How accurate is geofencing?

Different applications of geofencing require different levels of accuracy. Indoor systems typically require more accurate location tracking compared to outdoor systems. In the example mentioned earlier a red light camera system does not need to be very accurate, but a forklift operating in an indoor environment with other people and machinery needs to be tracked with a higher level of accuracy to prevent workplace accidents. 

The most accurate geofencing systems available today at the lowest cost use ultra wide-band (UWB) technology. UWB systems works through active RFID transmitters (RFID tags) and active RFID receivers (RTLS anchors) to generate the location data required for geofencing. UWB systems can generate location data with an accuracy between 5-10 cm, while other systems used for geofencing, such as wi-fi, bluetooth, and other narrow-band radio systems, have accuracies measured in meters.

What are the applications of geofencing?

Almost all industries implement and benefit from geofencing. Applications range from location-based marketing to lone worker safety, and companies implementing geofencing include a wide variety of companies such as Uber, Walgreens, Jet Blue, BMW, and Apple. 

Indoor applications revolve around improving safety and efficiency. These applications include, but are not limited to:

What are the benefits of geofencing technology?

All the benefits of geofencing technologies are related to safety and efficiency of workers and workplace assets. Geofencing gives stakeholders more control and insight into their assets.

With more control stakeholders are able to increase the value of their assets while also preventing unnecessary losses to the value of their assets through misplacement, misuse, theft, and damages.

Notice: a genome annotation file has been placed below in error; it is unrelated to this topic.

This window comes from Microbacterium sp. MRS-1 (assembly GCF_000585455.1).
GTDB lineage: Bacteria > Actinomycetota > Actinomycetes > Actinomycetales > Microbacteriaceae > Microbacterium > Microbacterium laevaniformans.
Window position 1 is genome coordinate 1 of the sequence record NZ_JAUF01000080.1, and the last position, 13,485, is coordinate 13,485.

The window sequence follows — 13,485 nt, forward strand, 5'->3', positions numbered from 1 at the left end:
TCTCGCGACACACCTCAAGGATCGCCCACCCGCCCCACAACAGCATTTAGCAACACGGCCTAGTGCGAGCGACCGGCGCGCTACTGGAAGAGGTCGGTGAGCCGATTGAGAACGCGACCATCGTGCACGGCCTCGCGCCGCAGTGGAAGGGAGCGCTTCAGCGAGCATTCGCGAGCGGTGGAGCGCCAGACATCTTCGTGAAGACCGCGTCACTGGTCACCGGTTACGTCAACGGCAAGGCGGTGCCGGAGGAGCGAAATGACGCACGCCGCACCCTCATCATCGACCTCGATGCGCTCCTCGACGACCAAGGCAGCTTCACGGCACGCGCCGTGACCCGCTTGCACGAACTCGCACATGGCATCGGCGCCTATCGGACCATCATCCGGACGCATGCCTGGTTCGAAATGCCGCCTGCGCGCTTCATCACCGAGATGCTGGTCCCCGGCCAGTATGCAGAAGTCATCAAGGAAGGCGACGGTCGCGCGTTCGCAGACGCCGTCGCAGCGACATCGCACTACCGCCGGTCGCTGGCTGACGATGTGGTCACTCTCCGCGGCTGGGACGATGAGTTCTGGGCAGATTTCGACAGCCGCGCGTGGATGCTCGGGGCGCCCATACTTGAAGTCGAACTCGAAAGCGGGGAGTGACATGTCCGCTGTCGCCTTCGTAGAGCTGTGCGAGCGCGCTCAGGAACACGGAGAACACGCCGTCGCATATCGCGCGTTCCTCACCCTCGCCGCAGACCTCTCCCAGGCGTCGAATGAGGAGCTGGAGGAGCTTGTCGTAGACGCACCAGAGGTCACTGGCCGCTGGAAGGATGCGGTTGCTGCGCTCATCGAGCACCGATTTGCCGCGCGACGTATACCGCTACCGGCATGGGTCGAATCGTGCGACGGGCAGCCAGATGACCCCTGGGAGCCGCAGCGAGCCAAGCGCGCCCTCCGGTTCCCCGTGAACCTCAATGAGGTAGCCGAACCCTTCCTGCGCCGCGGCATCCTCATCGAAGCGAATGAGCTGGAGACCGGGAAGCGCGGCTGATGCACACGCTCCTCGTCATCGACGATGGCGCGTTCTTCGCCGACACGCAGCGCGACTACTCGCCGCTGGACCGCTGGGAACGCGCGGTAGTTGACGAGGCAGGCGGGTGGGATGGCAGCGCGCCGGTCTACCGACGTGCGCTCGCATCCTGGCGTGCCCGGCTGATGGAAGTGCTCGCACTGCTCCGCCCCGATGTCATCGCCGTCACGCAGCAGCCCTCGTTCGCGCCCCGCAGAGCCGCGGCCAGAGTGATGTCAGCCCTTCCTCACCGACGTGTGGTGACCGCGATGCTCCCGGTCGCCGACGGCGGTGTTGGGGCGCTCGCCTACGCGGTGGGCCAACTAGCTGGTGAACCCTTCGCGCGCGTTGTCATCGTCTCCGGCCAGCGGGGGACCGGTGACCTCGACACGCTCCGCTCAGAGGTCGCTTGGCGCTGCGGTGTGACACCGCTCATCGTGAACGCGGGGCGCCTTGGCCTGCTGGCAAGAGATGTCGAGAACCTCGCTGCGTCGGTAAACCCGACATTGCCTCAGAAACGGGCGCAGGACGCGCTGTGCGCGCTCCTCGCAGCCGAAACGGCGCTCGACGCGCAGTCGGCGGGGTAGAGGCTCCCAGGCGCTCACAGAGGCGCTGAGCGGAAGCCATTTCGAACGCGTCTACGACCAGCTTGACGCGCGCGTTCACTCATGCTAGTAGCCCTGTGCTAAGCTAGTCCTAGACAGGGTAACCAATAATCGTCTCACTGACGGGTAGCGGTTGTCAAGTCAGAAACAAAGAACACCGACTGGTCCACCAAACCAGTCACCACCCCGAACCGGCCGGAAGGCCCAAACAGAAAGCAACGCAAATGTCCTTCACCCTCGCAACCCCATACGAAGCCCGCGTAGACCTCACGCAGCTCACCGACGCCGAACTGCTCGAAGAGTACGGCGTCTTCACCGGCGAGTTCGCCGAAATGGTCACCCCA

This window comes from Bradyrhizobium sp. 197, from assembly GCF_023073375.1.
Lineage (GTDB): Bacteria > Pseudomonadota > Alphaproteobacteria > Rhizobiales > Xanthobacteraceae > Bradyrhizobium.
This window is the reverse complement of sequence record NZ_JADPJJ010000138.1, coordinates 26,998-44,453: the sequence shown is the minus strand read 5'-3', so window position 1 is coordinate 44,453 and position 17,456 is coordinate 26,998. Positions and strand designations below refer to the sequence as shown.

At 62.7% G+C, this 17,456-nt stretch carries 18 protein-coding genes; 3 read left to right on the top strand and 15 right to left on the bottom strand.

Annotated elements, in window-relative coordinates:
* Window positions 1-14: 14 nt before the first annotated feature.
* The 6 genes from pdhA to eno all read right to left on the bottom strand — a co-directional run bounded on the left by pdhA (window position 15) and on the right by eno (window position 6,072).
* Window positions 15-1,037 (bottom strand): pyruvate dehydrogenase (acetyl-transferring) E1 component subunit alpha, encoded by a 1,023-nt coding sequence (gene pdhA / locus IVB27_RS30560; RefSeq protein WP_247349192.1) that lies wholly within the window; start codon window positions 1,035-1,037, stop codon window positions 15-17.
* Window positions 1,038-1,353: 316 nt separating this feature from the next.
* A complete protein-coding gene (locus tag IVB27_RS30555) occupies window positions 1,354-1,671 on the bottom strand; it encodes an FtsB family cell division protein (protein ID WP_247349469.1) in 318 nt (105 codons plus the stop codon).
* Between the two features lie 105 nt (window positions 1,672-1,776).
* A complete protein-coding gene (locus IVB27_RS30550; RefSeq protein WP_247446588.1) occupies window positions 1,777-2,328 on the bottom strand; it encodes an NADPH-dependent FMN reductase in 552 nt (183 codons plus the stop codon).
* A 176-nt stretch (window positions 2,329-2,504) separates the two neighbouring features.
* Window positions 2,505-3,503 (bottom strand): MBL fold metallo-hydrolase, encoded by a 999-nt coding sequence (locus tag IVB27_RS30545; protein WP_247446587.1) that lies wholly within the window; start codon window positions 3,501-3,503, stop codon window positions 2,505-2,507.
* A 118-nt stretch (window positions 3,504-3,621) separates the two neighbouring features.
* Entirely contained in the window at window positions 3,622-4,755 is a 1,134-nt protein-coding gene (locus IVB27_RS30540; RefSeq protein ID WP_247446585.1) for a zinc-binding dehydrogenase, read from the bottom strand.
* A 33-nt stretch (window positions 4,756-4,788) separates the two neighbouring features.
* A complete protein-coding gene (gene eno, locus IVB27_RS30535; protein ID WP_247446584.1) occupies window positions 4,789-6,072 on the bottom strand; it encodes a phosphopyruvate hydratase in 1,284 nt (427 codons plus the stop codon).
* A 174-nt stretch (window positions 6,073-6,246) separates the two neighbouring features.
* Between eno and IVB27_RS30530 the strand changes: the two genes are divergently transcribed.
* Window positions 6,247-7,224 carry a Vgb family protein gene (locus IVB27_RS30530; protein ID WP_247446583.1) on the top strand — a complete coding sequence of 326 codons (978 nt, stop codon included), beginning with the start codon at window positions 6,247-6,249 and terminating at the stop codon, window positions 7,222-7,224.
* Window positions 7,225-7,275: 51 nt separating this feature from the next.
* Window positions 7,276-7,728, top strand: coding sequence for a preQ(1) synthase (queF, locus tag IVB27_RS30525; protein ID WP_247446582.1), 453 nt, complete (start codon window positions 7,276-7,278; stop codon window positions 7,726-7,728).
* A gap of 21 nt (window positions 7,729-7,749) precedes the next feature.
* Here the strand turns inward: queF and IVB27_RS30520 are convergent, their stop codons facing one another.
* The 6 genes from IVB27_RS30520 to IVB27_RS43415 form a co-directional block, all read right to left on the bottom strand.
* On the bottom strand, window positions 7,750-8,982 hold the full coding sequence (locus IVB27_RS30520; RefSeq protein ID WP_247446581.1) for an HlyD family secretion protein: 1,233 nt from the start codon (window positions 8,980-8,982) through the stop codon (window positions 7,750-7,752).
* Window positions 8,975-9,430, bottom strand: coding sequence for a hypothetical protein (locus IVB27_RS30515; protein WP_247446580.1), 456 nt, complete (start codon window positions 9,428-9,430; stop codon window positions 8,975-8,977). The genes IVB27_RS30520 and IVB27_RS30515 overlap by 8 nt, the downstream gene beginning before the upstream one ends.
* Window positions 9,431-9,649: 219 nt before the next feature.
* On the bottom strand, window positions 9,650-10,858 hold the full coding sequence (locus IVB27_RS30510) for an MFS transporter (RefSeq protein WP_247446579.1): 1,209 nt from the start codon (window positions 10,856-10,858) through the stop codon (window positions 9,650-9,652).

When geofencing is implemented over an area, there is a lot of newly generated information regarding objects of interest within that area. This data can be used to create targeted and innovative solutions unique to the geofenced area related to the objects of interest being tracked. 

Which industries use geofencing technology?

Geofencing technology for indoors is used in several industries such as healthcare, mining, manufacturing, aviation, marketing, and construction. In healthcare, geofenced areas can ensure seniors, infants, and patients are active and in the right location. 

In manufacturing, indoor geofencing is used to improve the occupational safety of workers and optimize workforce utilization. In construction, employees and equipment can be monitored in real time to ensure safety and efficient use of resources within the construction site. For the aviation industry it is used to coordinate a network of vehicles, ground support, and staff to efficiently run and automate airport services. In marketing, geofencing is used primarily for location-based advertising campaigns.

Conclusion

Indoor geofencing is important for businesses around, its value will only increase as the world increases in complexity over the coming decades. Businesses need to be able to understand how, why, when, and what their workers and other assets are doing in the workplace, and it allows businesses to generate significant data that leads to the intelligent and informed decision making required for success in the modern economy.